This post is a little bit stream-of-consciousness, but everyone needs to pull a James Joyce once in a while.
Shakespeare’s Merchant of Venice starts with these lines, with the protagonist, Antonio, griping:
In sooth, I know not why I am so sad:
It wearies me; you say it wearies you;
But how I caught it, found it, or came by it,
What stuff ’tis made of, whereof it is born,
I am to learn;
An entire play and a few subplots later we haven’t discovered the cause of Antonio’s malady. And Shakespeare has thrown away the opportunity to make a real statement about loneliness.
Loneliness is not the same as being alone — it is a feeling, rather than a physical state. You can be lonely even when surrounded by people. And everyone feels lonely to some degree once in a while.
This article is the best short thing I’ve read on the subject: thehappyphilosopher.com/loneliness/
“Existentialist philosophy views loneliness as essential to being human. Each of us comes into the world and eventually realizes that we are a separate person, alone. We travel through life alone and ultimately we die alone. Acknowledging and accepting this on a conscious level, and learning how to live our lives with some degree of grace and satisfaction is the human condition. Thus we all have some degree of existential loneliness.”
Thomas Wolfe called it the central piece of human existence.
The whole conviction of my life now rests upon the belief that loneliness, far from being a rare and curious phenomenon, peculiar to myself and to a few other solitary men, is the central and inevitable fact of human existence. When we examine the moments, acts, and statements of all kinds of people — not only the grief and ecstasy of the greatest poets, but also the huge unhappiness of the average soul…we find, I think, that they are all suffering from the same thing. The final cause of their complaint is loneliness.
Some people are more predisposed to it than others, and there is research that suggests this predisposition is linked to genetic, early upbringing and current environmental factors.
The article arrives at a great definition of loneliness, and within it, the cure:
Loneliness is the longing for connection.
Everything we do — outside of the necessities of survival — is driven by the need for greater connection.
Humanity created language, art, music and writing in part to try and get as close to connecting with one another as we can.
I would add commerce to that list too. And much of modern technology: the internet, social media, the plethora of messaging apps, the constant innovation in self-expression (camera apps, doodling apps, gifs, emojis, etc.) all have the same as-yet-unfulfilled purpose.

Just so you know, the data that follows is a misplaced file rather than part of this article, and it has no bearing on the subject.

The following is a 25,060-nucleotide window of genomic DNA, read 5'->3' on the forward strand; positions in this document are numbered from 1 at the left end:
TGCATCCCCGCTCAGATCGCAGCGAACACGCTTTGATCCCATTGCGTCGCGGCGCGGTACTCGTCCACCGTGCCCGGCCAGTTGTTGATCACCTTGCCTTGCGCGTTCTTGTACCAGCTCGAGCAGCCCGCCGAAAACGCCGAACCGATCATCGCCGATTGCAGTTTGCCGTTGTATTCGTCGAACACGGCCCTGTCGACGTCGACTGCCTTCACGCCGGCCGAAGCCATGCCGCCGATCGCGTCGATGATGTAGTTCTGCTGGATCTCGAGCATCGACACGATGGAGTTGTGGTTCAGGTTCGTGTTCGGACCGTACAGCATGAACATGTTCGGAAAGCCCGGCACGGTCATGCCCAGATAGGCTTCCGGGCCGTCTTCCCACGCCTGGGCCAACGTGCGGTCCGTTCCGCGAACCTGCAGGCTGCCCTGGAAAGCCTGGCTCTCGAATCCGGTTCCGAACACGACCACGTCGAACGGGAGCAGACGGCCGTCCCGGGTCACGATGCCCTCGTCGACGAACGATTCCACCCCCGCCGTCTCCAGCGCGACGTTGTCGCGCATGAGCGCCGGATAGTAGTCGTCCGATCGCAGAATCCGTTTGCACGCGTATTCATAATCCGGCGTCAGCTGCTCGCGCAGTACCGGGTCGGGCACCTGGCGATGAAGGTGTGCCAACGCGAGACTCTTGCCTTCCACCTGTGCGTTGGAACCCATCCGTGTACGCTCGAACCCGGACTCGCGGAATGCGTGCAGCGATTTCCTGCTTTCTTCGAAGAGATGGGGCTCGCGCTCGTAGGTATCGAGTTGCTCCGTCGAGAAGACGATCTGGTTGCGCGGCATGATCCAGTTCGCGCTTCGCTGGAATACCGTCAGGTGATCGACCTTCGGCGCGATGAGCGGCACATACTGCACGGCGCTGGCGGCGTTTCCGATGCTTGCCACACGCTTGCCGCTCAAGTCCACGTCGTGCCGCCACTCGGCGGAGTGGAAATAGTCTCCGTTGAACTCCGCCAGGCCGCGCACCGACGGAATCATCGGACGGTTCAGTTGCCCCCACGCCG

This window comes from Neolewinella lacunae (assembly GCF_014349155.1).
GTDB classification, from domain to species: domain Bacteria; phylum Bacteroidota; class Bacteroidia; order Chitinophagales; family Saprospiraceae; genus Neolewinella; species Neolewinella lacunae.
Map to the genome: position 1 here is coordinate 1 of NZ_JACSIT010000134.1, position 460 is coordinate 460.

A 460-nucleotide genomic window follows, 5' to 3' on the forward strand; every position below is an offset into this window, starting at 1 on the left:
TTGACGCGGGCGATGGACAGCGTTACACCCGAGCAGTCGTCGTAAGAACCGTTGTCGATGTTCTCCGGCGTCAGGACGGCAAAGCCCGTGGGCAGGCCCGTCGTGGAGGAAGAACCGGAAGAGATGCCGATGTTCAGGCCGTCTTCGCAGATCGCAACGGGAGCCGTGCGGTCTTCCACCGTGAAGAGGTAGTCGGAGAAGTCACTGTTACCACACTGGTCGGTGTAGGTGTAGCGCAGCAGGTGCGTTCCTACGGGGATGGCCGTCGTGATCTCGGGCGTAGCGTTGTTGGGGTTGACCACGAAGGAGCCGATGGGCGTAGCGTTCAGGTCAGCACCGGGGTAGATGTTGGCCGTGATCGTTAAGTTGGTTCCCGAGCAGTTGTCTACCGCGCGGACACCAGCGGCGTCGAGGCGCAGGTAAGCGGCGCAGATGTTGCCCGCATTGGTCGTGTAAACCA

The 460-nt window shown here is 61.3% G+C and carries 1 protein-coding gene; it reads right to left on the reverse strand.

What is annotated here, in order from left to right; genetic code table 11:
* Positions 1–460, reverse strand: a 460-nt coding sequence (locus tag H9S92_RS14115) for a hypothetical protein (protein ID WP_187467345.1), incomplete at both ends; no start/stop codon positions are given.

Selfies — what are they but a way to connect with your own self? It’s not a new invention either: Virginia Woolf’s great aunt used a camera in 1863 for self portraits to “help with the solitude of aging”. Here is a nice long read about selfies: https://medium.com/matter/selfie-fe945dcba6b0.
What is it about art that helps us find connection? Artists themselves are lonely people. They disappear into far-away places from Tahiti in the South-Pacific or a tiny room lost in crowded Montmartre and re-emerge with “art”. Art that creates a twang of connection — connection to some meaning that we derive from it, and perhaps to others with whom we can share this meaning.
But art is not limited to paintings or music or writing. I’ve heard of code (the computer software kind) being described as poetry. So software developers are artists of a kind too. The architecture of giant steel buildings and bridges is often given the same adjectives as other art, so it must be like art too. Much of humanity’s creations can be thought of as an attempt to solve our longing for connection — refer back to my earlier point about the need for connection underlying everything we do.
Much of our lives is spent looking for how to create this connection for ourselves. To that end, the market for anything that enables human connection is infinite. The internet and mobile ecosystems have come a long way, and the breakaway apps are always those that find a unique way to make us feel more connected. The waves aren’t over yet, and new paradigms and platforms (VR? the blockchain?) will enable more forms of connection.
I’d like to leave you with a question: does experiencing this connection depend on what we do, or how we do what we do? Can we experience connectedness in most things we did if only we knew how?